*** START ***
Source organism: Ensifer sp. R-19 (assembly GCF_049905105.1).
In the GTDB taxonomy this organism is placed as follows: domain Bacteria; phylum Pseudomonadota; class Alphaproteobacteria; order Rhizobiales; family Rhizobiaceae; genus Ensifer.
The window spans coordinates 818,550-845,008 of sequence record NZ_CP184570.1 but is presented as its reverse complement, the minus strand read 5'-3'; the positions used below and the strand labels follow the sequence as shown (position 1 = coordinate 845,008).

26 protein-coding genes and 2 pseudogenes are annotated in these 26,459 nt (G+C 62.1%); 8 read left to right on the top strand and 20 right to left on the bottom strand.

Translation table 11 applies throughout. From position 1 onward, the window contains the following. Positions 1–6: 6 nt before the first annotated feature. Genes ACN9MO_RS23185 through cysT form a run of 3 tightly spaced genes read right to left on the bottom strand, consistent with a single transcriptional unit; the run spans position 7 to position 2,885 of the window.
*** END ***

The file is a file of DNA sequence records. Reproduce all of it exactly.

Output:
Source organism: Ensifer sp. R-19 (assembly GCF_049905105.1).
In the GTDB taxonomy this organism is placed as follows: domain Bacteria; phylum Pseudomonadota; class Alphaproteobacteria; order Rhizobiales; family Rhizobiaceae; genus Ensifer.
The window spans coordinates 818,550-845,008 of sequence record NZ_CP184570.1 but is presented as its reverse complement, the minus strand read 5'-3'; the positions used below and the strand labels follow the sequence as shown (position 1 = coordinate 845,008).

26 protein-coding genes and 2 pseudogenes are annotated in these 26,459 nt (G+C 62.1%); 8 read left to right on the top strand and 20 right to left on the bottom strand.

Translation table 11 applies throughout. From position 1 onward, the window contains the following. Positions 1–6: 6 nt before the first annotated feature. Genes ACN9MO_RS23185 through cysT form a run of 3 tightly spaced genes read right to left on the bottom strand, consistent with a single transcriptional unit; the run spans position 7 to position 2,885 of the window.